During the campaign, Barack Obama promised his cheering crowds that, when he rolled up his sleeves to work on health care, he would “have insurance company representatives and drug company representatives at the table. They just won’t be able to buy every chair.” Now is a good time to look at just what kind of seats special interest groups are having at Obama’s table and what they’re doing to bring the public around to their ways of thinking. This is the tenth of an occasional series of posts that will analyze their activities and how the media are covering them. The entire series is archived here.

It was only a matter of time before we heard from the business community. While the press has focused largely on the insurance industry and its opposition to the public plan option, other oppositional groups have also been hard at work. “The non-insurance business community is going to be in the middle of this,” says Harvard pollster Robert Blendon. “But there’s been very little coverage.” Anyone who thinks that trade groups representing American business are snoozing in their tents is sorely mistaken.

At the National Journal, Bara Vaida has done her homework on business lobbyists and has produced a good, in-depth story explaining what the National Federation of Independent Business (NFIB) is up to. The group, a sometime ally of the insurance industry, doesn’t like a public plan because it represents government intrusion in the private market. Nor does it like the idea of its members being required to offer insurance to their workers. The business community will say reform is going to have “terrible implications” like cutting jobs, and the public will be sympathetic to that, Blendon says.

Big business has similar complaints. In a recent message to its members, the U.S. Chamber of Commerce, as influential a trade group as there is, asked them to “tell Congress to oppose flawed health care proposals.” In particular, the Chamber is upset over a public plan; any requirement that they provide employees with health insurance—the so-called employer mandate; and a minimum benefit package, which is emerging as a sleeper issue.

Reform advocates have hoped that legislation would force insurers to offer minimum benefits, as a protection against the skimpy coverage that is becoming commonplace. The Chamber says that a minimum coverage package, like the one offered through the Federal Employee Health Benefits Program, “will bankrupt employers and workers” and won’t appeal to younger workers. Instead, it’s advocating something like a high-deductible plan that includes preventative care. No surprise here.

Last week, the Chamber sent a letter to Sen. Edward Kennedy and Rep. Michael Enzi, outlining its objections. A public plan, the Chamber said, “must not be included in the legislation,” and “an employer mandate would exacerbate the already difficult situation of employers and workers.” Looks like Blendon is spot-on here. The Chamber also encouraged the committees, chaired by Kennedy and Enzi, to consider other provisions not included in legislative proposals. One would allow people enrolled in federal health programs to take vouchers and use them to buy coverage from private insurers.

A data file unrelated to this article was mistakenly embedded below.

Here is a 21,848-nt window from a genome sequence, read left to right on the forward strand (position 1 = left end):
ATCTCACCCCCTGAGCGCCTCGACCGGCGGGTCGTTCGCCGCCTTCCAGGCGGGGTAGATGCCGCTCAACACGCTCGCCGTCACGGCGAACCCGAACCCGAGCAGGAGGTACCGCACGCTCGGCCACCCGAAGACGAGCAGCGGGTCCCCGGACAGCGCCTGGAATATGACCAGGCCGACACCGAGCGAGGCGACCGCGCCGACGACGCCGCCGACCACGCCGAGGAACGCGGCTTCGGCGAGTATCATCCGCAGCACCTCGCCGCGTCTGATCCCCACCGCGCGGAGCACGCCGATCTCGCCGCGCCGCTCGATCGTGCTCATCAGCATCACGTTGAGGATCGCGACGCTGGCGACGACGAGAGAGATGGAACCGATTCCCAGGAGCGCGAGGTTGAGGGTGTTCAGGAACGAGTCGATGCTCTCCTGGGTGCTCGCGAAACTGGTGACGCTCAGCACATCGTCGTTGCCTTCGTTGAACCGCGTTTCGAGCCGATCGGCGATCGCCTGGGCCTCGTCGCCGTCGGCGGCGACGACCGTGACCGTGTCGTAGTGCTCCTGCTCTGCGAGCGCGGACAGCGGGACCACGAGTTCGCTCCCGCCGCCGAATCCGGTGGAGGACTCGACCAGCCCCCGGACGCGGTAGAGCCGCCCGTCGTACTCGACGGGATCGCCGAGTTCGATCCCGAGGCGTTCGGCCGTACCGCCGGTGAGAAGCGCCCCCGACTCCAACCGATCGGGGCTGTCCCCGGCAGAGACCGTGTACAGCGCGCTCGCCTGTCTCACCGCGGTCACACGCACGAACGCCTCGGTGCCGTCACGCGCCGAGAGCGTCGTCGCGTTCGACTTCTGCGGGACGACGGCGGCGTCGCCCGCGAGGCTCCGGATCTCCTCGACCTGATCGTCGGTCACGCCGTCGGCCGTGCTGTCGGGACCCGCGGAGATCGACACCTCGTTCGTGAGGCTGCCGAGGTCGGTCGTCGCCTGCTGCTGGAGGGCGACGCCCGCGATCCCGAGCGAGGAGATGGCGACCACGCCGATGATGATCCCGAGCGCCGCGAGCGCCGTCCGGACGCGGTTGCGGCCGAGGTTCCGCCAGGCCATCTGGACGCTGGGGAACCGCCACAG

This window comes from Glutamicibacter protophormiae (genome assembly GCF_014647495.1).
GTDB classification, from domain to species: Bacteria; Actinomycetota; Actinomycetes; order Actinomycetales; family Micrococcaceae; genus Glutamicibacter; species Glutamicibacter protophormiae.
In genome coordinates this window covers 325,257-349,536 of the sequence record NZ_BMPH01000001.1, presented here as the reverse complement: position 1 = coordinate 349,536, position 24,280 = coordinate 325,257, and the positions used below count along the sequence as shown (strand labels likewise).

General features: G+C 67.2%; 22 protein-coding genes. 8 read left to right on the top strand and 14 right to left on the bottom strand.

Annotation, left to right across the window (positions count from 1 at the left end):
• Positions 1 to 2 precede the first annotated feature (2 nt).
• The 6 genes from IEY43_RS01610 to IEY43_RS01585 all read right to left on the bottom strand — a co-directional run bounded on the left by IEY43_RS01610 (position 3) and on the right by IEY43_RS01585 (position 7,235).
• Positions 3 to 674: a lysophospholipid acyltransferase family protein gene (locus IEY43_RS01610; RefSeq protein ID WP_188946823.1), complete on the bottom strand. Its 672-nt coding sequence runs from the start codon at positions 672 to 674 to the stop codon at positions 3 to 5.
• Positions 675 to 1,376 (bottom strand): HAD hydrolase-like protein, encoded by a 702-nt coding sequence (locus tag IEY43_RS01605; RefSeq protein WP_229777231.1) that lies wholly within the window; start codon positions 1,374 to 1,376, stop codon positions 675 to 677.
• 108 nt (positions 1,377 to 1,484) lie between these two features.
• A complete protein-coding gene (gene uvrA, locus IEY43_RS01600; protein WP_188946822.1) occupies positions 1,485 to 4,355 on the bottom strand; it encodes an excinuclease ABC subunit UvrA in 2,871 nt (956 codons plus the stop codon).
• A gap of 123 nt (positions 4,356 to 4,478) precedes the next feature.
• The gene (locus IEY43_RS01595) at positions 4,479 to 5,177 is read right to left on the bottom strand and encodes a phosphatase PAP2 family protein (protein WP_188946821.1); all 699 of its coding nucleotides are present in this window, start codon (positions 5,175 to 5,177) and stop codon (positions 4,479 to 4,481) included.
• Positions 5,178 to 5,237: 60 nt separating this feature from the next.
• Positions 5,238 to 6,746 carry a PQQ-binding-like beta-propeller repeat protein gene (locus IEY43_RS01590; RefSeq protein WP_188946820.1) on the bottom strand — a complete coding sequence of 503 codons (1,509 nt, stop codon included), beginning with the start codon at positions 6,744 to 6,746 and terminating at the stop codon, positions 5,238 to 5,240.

On June 17, the Chamber also announced a campaign against the president’s health plan, asking its members to “push back” against Democratic bills emerging on Capitol Hill. Within three days, the Chamber’s member organizations had sent 36,000 letters, e-mails, and faxes to the Senate health and finance committees, expressing their opposition. More will be coming. “It’s just beginning because you ramp up. If done well and done quickly we’re adding some political leverage,” the Chamber’s executive vice president, Bruce Josten, told Bloomberg News.

The Chamber also plans a “sustained national media, education, and grassroots advocacy campaign to defend and advance America’s free enterprise values in the face of rapid government growth and attacks by anti-business activists.” The campaign begins in the fall, right when Congress is supposed to vote on health reform. It’s a safe bet that the Chamber will have health care in mind as it revs up its Free Enterprise Campaign.

The Chamber’s effort is significant. Not only can the group mobilize businesses in every Congressional district, it also has a history of generous Congressional campaign contributions. Over the last ten years, the Chamber has spent more to influence Congress than any other lobbying group. Now that’s clout!

Anyone who underestimates the power of the business community need only look at what happened to the COBRA provisions in the stimulus bill. Remember how the politicos’ rhetoric made the world believe the bill would help distressed workers keep their health insurance? In the end, Congress watered down provisions that would do just that. At one point, a House bill would have allowed people age fifty-five or older who had been at their jobs for ten years or more to stay on COBRA at their own expense until they became eligible for Medicare. That would have provided real protection for a group of folks whose health problems make it difficult to buy insurance.

Employers, however, objected, and the provision didn’t make it into the final bill. Seems they were worried about “administrative burdens.” More important, the increasing medical costs for these older workers would cause premium increases for a company’s entire work force, since all employees would be mixed in the same risk pool. And that, of course, would mean employers would have to pay more. An omen for things to come?

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Trudy Lieberman is a fellow at the Center for Advancing Health and a longtime contributing editor to the Columbia Journalism Review. She is the lead writer for The Second Opinion, CJR’s healthcare desk, which is part of our United States Project on the coverage of politics and policy. Follow her on Twitter @Trudy_Lieberman.